Bridging the gap - Childhood trauma and suicidality

Hello people!!! 

 So I have decided to bridge the gap in my own little way between the ivory tower (institutions of learning) and the layman by bringing on to your lap some of the findings in research in the field of psychology and/or to become the voice of the voiceless by sharing their story… of course along with my musings… This I intend to do randomly. So watch my space for when I post!!! ?????? 

So today am going to be sharing the voice of one of the voiceless from mixed-method research done on some women who had experienced childhood trauma and as an adult are now suicidal. 

In one participant's story, a woman told of her assault that was perpetrated by a family friend when she was 6-years-old. She remembered that after being raped, the family friend shamed and blamed her for the incident, calling her a "bad slut”: 

I begged to get a lock on my bedroom door, and finally, I got my way, and my mom got my uncle to put it on. And I remember standing in my bedroom watching my mom in the doorway, and my uncle putting it in place, and thinking, "How can neither of you ask why?" I mean, I can't think of a stronger symbol of sexual abuse, or a child being unsafe than a lock on the inside of their bedroom door? (P3)

After reading this particular participants statements, my very own thought too was why??? Why didn't they ask "Why she needed the lock on her door?" Then again, I asked myself if they had actually asked? Would she had tell? If she did tell, what as a parent should or would they have done? If she hadn't tell, what as a parent would they have done? How observant are we of our children? How would you fault this "child"? Although this child faults herself all the time for all the wrong reasons.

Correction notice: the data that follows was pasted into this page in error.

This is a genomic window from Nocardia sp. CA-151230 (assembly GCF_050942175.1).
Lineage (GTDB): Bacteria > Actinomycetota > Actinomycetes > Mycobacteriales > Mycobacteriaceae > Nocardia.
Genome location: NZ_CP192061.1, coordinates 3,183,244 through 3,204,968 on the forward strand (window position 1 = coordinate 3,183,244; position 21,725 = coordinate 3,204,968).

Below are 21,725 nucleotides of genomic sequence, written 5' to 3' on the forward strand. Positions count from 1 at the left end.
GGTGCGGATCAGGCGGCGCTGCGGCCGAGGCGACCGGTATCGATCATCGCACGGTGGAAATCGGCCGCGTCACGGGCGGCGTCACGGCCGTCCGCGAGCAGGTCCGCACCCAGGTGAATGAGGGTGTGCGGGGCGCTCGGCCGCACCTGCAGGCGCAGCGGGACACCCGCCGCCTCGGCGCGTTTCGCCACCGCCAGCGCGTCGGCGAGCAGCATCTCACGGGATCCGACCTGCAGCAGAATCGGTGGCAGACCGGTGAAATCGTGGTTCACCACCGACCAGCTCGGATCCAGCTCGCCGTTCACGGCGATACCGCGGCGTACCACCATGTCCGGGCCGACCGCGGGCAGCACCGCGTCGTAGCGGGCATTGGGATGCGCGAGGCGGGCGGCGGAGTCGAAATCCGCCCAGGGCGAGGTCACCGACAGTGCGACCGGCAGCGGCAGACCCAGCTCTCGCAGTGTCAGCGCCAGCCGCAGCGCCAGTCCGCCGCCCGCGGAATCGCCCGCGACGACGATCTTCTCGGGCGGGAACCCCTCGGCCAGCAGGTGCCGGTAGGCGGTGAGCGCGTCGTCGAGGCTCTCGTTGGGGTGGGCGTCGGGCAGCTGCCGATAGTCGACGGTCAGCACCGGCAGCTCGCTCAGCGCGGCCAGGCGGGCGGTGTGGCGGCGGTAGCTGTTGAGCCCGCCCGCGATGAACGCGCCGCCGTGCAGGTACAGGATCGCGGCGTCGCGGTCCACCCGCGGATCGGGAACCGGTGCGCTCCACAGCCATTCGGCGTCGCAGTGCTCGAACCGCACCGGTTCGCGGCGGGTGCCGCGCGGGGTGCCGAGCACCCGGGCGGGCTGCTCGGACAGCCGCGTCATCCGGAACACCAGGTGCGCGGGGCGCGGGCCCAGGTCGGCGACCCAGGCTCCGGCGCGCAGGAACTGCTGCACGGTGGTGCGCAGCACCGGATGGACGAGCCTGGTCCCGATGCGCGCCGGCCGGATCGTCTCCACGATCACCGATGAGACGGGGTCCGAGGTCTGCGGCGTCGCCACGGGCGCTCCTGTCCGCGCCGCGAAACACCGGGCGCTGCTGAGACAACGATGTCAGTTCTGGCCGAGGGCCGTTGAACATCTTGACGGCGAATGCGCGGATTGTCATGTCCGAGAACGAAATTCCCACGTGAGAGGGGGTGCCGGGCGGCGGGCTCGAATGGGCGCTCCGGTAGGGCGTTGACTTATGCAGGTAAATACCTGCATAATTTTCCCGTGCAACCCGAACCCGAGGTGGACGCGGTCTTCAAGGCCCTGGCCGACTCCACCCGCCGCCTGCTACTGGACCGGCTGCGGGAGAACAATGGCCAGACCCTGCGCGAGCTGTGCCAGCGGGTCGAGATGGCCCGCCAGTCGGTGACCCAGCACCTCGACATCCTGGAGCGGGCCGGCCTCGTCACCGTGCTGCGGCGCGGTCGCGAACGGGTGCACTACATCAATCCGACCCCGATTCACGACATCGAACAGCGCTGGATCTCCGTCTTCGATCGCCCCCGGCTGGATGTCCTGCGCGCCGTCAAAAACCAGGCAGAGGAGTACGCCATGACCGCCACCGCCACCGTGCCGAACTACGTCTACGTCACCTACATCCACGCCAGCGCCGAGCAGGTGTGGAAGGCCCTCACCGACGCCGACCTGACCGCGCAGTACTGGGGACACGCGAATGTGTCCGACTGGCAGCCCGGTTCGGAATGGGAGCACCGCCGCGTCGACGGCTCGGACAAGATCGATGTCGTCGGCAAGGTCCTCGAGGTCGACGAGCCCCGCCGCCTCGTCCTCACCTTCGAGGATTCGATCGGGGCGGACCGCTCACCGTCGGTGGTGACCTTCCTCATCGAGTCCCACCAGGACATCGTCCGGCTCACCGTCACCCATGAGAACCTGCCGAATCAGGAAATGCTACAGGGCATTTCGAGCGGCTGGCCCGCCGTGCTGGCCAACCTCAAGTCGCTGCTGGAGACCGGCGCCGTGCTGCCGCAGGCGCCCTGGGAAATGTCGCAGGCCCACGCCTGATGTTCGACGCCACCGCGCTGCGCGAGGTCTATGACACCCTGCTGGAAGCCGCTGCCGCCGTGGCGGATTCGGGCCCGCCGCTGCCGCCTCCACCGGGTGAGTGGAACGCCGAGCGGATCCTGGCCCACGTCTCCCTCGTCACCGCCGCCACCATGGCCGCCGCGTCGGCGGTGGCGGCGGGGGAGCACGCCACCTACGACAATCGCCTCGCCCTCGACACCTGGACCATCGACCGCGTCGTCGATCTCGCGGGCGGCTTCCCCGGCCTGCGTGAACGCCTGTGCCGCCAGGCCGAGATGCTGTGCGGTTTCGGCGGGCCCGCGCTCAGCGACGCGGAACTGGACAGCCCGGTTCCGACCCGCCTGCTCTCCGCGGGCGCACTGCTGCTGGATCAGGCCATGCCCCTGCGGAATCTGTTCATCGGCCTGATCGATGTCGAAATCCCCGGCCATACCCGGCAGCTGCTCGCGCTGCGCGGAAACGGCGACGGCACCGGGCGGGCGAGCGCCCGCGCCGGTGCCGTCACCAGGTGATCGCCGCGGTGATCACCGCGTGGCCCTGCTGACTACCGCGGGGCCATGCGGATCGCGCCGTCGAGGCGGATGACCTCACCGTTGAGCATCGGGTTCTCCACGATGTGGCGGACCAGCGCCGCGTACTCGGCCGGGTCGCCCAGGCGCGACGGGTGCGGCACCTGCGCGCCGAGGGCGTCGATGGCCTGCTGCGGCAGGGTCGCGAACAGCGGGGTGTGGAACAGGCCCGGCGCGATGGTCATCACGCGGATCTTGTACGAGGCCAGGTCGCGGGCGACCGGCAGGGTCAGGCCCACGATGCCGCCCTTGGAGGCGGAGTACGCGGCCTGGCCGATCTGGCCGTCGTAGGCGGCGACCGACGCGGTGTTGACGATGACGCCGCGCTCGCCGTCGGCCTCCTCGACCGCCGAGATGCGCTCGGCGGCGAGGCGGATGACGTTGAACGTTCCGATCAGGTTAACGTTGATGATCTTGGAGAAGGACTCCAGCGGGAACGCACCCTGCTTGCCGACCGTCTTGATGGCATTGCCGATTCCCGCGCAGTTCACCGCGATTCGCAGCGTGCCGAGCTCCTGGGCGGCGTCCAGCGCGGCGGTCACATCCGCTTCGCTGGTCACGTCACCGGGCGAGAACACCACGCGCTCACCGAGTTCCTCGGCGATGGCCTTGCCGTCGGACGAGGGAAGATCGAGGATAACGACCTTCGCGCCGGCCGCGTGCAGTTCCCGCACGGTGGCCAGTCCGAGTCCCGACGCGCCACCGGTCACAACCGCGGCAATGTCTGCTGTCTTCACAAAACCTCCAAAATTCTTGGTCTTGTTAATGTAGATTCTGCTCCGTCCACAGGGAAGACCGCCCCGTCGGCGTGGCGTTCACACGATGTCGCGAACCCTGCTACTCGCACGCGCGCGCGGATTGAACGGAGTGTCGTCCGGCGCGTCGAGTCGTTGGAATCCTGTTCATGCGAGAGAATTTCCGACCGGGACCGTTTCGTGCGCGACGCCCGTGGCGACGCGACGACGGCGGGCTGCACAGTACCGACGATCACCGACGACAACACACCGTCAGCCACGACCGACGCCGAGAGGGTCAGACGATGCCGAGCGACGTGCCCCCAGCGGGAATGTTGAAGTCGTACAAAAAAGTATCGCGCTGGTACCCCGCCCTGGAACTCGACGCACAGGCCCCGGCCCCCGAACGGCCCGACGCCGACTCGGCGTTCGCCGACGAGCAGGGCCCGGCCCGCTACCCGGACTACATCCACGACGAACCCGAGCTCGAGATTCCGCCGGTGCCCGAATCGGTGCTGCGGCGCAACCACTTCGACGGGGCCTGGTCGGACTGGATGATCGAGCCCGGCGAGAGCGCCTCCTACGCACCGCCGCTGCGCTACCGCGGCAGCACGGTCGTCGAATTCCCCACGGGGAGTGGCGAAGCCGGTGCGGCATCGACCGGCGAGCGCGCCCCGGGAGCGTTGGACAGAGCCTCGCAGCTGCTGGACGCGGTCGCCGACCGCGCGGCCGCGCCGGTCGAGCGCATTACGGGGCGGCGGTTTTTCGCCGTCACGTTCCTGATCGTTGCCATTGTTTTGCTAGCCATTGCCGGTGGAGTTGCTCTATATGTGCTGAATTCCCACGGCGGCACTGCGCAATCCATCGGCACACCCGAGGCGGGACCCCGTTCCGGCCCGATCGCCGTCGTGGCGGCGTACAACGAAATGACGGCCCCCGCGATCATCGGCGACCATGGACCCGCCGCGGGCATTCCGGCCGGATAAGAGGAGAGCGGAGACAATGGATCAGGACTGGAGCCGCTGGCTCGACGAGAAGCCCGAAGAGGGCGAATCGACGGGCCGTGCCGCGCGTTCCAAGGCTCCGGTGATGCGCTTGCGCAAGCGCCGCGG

She continued to experience systematic abuse and neglect over the course of her childhood and into her adolescence. So they didn't ask, she didn't tell, and even with the lock, the abuse went on. 

How well do we empower our children? Do we randomly ask them what is going on in their life? If they had experienced unwanted touch? Do your six-year-old girl and boy child even know the difference between a "good touch" and a "bad touch"? Do they know what to look out for, and do you as a parent know what to look out for and do you even care? 

I have personally attended to clients who were assaulted at the age of six and older by security guards, cousins, neighbours, uncles, etc., and just before you throw the religion card, my clients are from both faiths (I attend to both Muslims and Christians) and in my own practice, I have had an almost equal number of individuals experiencing this kind of things from both faith. And while some parents never knew what happened to date, I have had some clients whose parents eventually knew and either blamed the child for being vulnerable (too open/ too free/ too...) or denied it altogether. 

How is a six-year-old or even a 10-year-old to know not to be vulnerable!!! Who is to protect who??? 

So while my musing and my sharing of these voices are completely non-judgemental, it is solely for us to learn and take heed!!! My question to you is what as a parent would you do differently going forward...

NB:  As a parent if a child ever "tells" kindly note that they are 99.999% telling the truth. Children don't lie with things like this especially a child less than 10. Why will a child less than 10 lie that so and so had canal knowledge of them, or tried to do so...

When children don't tell but suddenly have changes in personality like suddenly becoming more withdrawn, avoid social events, become shyer or unnecessarily self-conscious, make a weird request or ask for odd stuff etc it is time to wear the detective hat... 

Kindly spare a minute or two sharing what you could have done if you are the parent?

Kindly share to others as much as possible too. 

Thank you.


Arinola Sururah Bello

Date 6/10/2021

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